The Poets Tn Color

IT has been written ‘Of Color in the Poets,’ why not ‘Of the Poets in Color’? Why, for instance, has not some enterprising publisher issued a Pope or a Wordsworth or a Keats, with the purple patches in purple, so that with a mere flutter of the pages the reader may light upon the desired? No more searching of quotation handbooks; the passage would spring at you, detached from its context and yet rich with it, like Glaucus coming up from the sea. It is not as an amputated fragment that you would then find it, but alive with meaning, explained and magnified by its natural surroundings.

And if purple be conceded, the rest follows. Green for passages of nature-description, drab for the dull didactic, pink for egoistic self-display, yellow for bad taste; and for the servile reproduction of earlier conventions, for what Mr. Lippmann calls ‘stereotypes,’ nothing is more appropriate than magenta.

How would not the teacher of, say, Wordsworth be aided! There disappears at once the necessity for lectures upon ‘The Feeling for Nature in William Wordsworth’: the student has merely to glance through the volume and observe the distribution of green, and all is said. Remarks by the instructor on ‘The Development of Wordsworth’s Art’ are also superfluous: one has only to call the attention of the assembled class to the prevalence of magenta at one end of the volume, of drab at the other, and the object of the course is attained.

From force of habit, we have spoken of remarks as made to the class. But in all probability the necessity for such assemblages would disappear, so far as English literature is concerned. This simple color-type device, taking the place of the lecturer, will enable the student at home and in an evening to comprehend the life effort of any English poet. The merest glance into the volume of an author’s work will give the material for easy and masterful statements on the youthful bad taste of Keats or the dreary pedantry of the aging Wordsworth. Thus can education be speeded up and the waste of valuable time avoided.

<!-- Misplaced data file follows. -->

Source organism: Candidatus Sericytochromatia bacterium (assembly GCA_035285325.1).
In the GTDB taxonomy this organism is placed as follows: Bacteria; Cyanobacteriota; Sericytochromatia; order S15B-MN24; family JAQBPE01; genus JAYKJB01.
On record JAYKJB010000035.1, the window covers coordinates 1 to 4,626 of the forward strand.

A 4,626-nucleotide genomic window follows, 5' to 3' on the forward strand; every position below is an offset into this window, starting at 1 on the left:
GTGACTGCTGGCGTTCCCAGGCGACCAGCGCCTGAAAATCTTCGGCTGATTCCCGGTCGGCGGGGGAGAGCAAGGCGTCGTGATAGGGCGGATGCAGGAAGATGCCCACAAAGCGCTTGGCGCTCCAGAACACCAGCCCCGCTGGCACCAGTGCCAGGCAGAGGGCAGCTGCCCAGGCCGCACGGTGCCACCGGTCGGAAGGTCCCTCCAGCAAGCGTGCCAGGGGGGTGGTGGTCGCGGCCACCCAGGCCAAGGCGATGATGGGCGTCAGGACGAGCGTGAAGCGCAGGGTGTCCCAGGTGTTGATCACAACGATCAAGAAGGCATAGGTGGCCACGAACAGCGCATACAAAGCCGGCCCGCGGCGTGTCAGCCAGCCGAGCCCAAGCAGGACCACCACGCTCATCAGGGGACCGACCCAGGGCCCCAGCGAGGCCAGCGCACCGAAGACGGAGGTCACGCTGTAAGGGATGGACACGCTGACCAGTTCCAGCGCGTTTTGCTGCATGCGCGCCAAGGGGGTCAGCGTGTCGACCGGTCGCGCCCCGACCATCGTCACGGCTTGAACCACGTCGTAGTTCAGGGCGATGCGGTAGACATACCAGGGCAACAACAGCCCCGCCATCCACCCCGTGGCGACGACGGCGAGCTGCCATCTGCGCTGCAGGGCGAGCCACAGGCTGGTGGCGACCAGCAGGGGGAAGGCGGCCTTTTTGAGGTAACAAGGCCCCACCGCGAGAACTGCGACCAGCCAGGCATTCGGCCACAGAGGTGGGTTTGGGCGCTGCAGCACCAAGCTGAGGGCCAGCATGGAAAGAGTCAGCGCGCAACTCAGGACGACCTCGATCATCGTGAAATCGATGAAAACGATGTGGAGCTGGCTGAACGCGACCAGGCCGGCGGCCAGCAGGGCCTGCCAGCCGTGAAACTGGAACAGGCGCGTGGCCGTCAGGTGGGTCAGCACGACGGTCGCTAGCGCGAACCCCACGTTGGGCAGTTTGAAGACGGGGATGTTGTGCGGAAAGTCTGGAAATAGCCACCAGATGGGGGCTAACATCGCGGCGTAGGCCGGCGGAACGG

The student mind is delivered, too, from the intrusive tyranny of the critical essayist. He is left free, on our plan, to commune with the words of the poet himself, undisturbed by a multiplicity of words about the poet. If a simple streak of yellow on a page can give the student guidance and set his mind working, it is surely an advantage for his development; it is surely better pedagogy than our present distraction by multifarious vocal comment.

Just as we have escaped to the movie from the verbiage of an unsatisfactory stage, so we retreat from the voluble critic to the quiet illumination of the pointing finger of color. The blend of green and purple on a Wordsworth page, with a single spot of yellow and some little streaks of pink, tells all that the most diligent pedagogue could tell in a semester; we know from it that here Wordsworth nobly expressed his feeling for nature, with one unfortunate lapse of taste and a touch or two of intruding complacency.

Of course, the pedagogue is not so easily deprived of his occupation. He will find substitutes. Instead of discoursing on ‘The Development of Wordsworth’s Art,’ he will lecture on ‘The Inaccurate Use of Magenta in the Westmoreland Edition’ of He poet; or he will struggle to reduce the Yellow Period of Keats, as indicated in the Hampstead volume of his poems.

The word is yet with us; but assuredly everything that we can do to reduce the mass of lesser words, every attempt toward immediate spiritual communion with the great English poets, is a move for the better.